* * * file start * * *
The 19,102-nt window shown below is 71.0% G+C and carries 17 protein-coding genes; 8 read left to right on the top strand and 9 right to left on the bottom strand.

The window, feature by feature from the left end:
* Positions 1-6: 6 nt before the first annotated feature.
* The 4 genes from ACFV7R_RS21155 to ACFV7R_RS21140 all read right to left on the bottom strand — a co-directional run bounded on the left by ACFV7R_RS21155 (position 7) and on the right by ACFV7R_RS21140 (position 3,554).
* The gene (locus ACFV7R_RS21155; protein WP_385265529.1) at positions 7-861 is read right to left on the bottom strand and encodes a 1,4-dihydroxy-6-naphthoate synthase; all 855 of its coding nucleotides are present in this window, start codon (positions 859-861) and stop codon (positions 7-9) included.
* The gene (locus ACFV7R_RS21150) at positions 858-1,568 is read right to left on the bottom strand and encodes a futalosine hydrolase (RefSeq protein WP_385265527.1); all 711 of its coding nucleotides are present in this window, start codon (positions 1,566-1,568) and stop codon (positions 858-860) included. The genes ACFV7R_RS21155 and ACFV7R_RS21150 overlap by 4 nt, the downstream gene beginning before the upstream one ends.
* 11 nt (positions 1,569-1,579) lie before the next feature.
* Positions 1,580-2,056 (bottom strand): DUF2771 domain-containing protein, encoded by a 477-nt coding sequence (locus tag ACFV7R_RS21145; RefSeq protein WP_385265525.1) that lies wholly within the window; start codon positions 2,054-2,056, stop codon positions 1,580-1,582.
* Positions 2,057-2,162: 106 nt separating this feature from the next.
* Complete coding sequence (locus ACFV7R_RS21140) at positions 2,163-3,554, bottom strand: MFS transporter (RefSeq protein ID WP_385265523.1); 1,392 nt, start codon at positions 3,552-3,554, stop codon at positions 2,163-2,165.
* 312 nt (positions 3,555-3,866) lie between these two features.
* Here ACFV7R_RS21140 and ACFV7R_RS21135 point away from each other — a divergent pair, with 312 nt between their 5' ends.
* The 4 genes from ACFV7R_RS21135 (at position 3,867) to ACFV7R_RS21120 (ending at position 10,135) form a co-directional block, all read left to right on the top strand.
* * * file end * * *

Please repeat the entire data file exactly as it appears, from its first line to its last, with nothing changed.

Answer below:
The 19,102-nt window shown below is 71.0% G+C and carries 17 protein-coding genes; 8 read left to right on the top strand and 9 right to left on the bottom strand.

The window, feature by feature from the left end:
* Positions 1-6: 6 nt before the first annotated feature.
* The 4 genes from ACFV7R_RS21155 to ACFV7R_RS21140 all read right to left on the bottom strand — a co-directional run bounded on the left by ACFV7R_RS21155 (position 7) and on the right by ACFV7R_RS21140 (position 3,554).
* The gene (locus ACFV7R_RS21155; protein WP_385265529.1) at positions 7-861 is read right to left on the bottom strand and encodes a 1,4-dihydroxy-6-naphthoate synthase; all 855 of its coding nucleotides are present in this window, start codon (positions 859-861) and stop codon (positions 7-9) included.
* The gene (locus ACFV7R_RS21150) at positions 858-1,568 is read right to left on the bottom strand and encodes a futalosine hydrolase (RefSeq protein WP_385265527.1); all 711 of its coding nucleotides are present in this window, start codon (positions 1,566-1,568) and stop codon (positions 858-860) included. The genes ACFV7R_RS21155 and ACFV7R_RS21150 overlap by 4 nt, the downstream gene beginning before the upstream one ends.
* 11 nt (positions 1,569-1,579) lie before the next feature.
* Positions 1,580-2,056 (bottom strand): DUF2771 domain-containing protein, encoded by a 477-nt coding sequence (locus tag ACFV7R_RS21145; RefSeq protein WP_385265525.1) that lies wholly within the window; start codon positions 2,054-2,056, stop codon positions 1,580-1,582.
* Positions 2,057-2,162: 106 nt separating this feature from the next.
* Complete coding sequence (locus ACFV7R_RS21140) at positions 2,163-3,554, bottom strand: MFS transporter (RefSeq protein ID WP_385265523.1); 1,392 nt, start codon at positions 3,552-3,554, stop codon at positions 2,163-2,165.
* 312 nt (positions 3,555-3,866) lie between these two features.
* Here ACFV7R_RS21140 and ACFV7R_RS21135 point away from each other — a divergent pair, with 312 nt between their 5' ends.
* The 4 genes from ACFV7R_RS21135 (at position 3,867) to ACFV7R_RS21120 (ending at position 10,135) form a co-directional block, all read left to right on the top strand.